Author Archive

From the politics of giving back to the politics of standing with

Kim TallBear speaks against “giving back” with research. Giving back, she argues, implies a boundary that has two clear sides and renders one side in need of receiving, but without questioning or softening that sky high boundary.

What should count as research risk? Should they include “ontological risk?”

If we try to account for different standpoints, we spread ourselves too thin. Rather, one can speak as an individual standing with, rather than as a representative of a people. This can be speaking to further the claims of people, while refusing to be held to some imperial standard of perfect representation.

A too short rendering of her helpful words.

Splitting me apart, drawing me back together at the 4S panel on Feminist Postcolonialism

At 4S, a senior scholar gives a talk on improper subjects of science, Iranian-American women, Indian-American women. She explains to us that they are conflicted and incoherent, split between loyalty to their “dominant” cultural affiliation and their “home” culture. Which women is she speaking for? Doesn’t this repeat the mistake that Kimberle Crenshaw’s intersectionality attempts to move beyond? Being black and woman is not only being a member of two communities. It is being a coherent person of one’s own, I would even prefer cyborg, but it is to be vulnerable to two sets of violence, and become vulnerable in new combinations of ways that don’t make for two merged kinds of life but rather a kind of life all its own. I am confused as to why the scholar asks questions that postcolonial and feminist STS people have been working on for almost two decades, but seems to insist on working with standpoint theory and only reaching just barely beyond it to graze intersectionality. In doing so, she speaks up for me, the subject accused of incoherence in the audience, without my consent or being concerned with the understandings of scientific personhood that I’ve been building as a good enough way to make it through my impropriety.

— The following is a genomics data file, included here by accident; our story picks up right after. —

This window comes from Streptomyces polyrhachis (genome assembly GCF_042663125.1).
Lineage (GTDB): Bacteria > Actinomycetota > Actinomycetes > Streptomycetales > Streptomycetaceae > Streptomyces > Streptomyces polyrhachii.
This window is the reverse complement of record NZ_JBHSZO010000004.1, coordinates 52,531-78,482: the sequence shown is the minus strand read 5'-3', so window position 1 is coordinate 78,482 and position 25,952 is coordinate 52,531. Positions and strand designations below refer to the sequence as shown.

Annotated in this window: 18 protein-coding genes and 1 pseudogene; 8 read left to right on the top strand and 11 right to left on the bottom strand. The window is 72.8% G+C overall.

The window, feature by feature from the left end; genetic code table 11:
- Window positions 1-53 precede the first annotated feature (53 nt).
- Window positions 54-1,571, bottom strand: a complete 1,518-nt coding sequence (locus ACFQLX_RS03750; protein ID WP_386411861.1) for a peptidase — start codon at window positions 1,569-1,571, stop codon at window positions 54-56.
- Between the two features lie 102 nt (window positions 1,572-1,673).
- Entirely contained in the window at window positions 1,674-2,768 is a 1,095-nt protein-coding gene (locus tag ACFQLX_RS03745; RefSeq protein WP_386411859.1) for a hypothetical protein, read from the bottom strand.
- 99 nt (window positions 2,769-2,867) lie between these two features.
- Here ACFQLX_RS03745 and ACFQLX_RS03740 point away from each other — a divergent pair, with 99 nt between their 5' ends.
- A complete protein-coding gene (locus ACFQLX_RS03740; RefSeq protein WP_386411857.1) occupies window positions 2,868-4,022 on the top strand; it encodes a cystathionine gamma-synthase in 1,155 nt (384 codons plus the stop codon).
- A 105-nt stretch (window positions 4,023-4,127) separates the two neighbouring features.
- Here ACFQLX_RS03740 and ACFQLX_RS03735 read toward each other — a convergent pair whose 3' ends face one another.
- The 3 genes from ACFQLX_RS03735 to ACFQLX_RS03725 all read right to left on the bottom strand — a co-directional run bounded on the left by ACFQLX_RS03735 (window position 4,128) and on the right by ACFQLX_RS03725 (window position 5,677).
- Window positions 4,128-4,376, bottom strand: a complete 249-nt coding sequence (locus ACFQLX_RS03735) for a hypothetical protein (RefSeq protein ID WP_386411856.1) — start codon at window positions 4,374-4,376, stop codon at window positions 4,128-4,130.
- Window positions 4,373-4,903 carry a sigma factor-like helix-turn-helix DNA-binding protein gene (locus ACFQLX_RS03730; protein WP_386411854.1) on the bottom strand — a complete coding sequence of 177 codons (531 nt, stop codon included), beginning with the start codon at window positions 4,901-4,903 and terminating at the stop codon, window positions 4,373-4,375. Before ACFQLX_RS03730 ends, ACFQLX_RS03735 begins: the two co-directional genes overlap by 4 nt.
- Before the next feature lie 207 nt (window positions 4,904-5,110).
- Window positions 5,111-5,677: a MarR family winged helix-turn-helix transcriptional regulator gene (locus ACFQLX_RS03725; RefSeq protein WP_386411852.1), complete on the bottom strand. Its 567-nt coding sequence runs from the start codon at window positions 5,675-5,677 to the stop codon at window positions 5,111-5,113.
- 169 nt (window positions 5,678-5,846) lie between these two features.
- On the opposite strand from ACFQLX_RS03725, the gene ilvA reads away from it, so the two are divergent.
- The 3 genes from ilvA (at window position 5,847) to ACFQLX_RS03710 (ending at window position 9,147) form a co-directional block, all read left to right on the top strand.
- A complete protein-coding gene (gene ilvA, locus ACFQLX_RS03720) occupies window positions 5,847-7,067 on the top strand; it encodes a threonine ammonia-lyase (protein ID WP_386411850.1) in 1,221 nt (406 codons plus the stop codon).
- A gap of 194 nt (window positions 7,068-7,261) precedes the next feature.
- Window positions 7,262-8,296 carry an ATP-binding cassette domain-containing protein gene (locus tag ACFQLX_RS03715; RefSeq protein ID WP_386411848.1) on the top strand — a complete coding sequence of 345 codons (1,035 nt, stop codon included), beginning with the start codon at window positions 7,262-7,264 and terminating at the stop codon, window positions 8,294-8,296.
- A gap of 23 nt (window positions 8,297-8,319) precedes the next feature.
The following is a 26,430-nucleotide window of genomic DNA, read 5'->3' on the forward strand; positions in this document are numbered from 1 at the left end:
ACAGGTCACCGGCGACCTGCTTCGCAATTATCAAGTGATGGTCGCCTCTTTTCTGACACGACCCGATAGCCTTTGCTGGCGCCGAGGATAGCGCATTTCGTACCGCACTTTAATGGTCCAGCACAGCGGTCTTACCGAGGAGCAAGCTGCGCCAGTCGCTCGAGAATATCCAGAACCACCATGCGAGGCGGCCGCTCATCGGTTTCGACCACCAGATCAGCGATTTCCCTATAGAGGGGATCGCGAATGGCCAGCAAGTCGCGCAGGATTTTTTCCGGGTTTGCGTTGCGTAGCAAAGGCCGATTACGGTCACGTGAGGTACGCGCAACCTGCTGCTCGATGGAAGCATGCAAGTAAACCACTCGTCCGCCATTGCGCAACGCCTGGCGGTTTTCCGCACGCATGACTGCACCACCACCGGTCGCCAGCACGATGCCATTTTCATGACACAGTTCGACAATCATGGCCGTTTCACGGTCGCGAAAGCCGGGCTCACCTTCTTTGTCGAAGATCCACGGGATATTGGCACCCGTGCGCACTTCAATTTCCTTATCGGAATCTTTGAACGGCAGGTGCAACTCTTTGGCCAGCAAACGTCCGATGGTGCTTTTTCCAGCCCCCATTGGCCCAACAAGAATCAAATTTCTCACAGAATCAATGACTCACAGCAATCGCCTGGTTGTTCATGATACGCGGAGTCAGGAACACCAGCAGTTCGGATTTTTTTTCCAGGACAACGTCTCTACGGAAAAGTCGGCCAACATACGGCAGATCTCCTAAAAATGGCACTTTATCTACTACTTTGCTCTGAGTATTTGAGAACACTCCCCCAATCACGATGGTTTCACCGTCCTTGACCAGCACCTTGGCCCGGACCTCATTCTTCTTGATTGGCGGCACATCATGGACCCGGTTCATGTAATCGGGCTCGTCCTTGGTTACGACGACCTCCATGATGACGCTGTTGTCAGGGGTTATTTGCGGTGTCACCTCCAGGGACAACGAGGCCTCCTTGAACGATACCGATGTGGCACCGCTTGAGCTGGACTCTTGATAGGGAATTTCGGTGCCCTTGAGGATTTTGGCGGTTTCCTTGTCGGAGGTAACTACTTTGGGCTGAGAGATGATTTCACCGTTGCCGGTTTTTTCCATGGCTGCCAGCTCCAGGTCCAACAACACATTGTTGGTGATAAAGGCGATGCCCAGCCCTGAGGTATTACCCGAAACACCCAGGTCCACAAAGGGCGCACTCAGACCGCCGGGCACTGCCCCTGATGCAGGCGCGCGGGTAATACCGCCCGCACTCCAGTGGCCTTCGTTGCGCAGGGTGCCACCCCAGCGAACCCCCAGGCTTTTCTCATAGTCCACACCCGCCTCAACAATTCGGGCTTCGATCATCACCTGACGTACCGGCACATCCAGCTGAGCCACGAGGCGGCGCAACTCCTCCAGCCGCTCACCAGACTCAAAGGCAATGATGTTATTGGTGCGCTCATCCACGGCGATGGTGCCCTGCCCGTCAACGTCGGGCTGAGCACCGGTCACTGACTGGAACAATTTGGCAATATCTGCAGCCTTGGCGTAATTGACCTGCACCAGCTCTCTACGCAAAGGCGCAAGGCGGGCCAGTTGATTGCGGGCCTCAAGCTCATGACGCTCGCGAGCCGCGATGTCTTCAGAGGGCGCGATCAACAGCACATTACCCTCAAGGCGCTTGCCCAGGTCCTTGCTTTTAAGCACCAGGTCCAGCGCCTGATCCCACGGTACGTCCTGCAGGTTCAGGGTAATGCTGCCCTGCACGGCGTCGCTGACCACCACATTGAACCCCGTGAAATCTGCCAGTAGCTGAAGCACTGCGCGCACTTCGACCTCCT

Who speaks for the gendered postcolonial subject? Why? And what projects are they up to? (To riff off of historian and postcolonial STS scholar Kavita Philip)

Just after, Deboleena Roy of Emory gave a fantastic talk on looking at technologies that shape certain Indian women’s bodies at specific times and specific places. “We’re looking at situatedness, local effects in contact zones of empire.” She points to how epigenetics research is beginning to show the compiled, biological effects of ongoing stress, violence, and injustice on the body. Specific bodies with specific injuries, with stories that might put them in affinity and solidarity with others but that also must be regarded in their specifics.

When someone tells you to put innovation in a funding application

phdstress:

image

Given the association between innovation and masculine Silicon Valley cultures, I totally feel for humanistic scholars who feel like they need to invoke that language to get support for their work. We need critical inquiry into cultures of “innovation.”

When someone says his or her argument isn’t political

Via the tumblr phdstress, via el–ee

When someone says his or her argument isn’t political.

This exact thing happened at 4S 2012 during a talk claiming that synthetic biology experimenters recombining the materials of human life can be understood as practicing queer kinship. True the two hold in common the reconstruction of relations, especially geneological ones, between living things. But, some audience members feeling like Britney here commented, queer kinship is also about conviviality and care between often vulnerable people, not the hacker oriented celebration of catalyzed evolution that the synthetic biologists were practicing. When the audience membered queried the stakes of making queer kinship and synthetic biohacking commensurable, the speaker answered that her project was not a politically engaged one.

If you’re going to build your project on queer kinship theories in anthropology and feminist philosophies of knowledge, then you need to take on board the assumption that your project — just like your synthetic biologists’ projects — are political.

Mitt Romney or Silicon Valley designer?

“Work with really nice people whose goal it is to make things and not to take things. Because there are people out there who just want to take things.”

This quote from www.designerfounders.com is attributed to Evan Sharp, the designer-founder of Pinterest. It reminded me of Mitt Romney’s 47% comment that almost half the country just wants entitlements, and Bill O’Reilly’s post-election analysis that Obama won because enough people out there just want “things.”

Not all designers talk like this, but that DesignerFounder.com thought this was worth highlighting on their homepage suggests that this kind of makers-takers discourse has wide hold, The question is how attributions of making and taking are being made, and I’m sure it is subtly different in different places but when “making” requires social, cultural, and financial capital, you tell me you don’t see some familiar gender / race / class lines being reinscribed.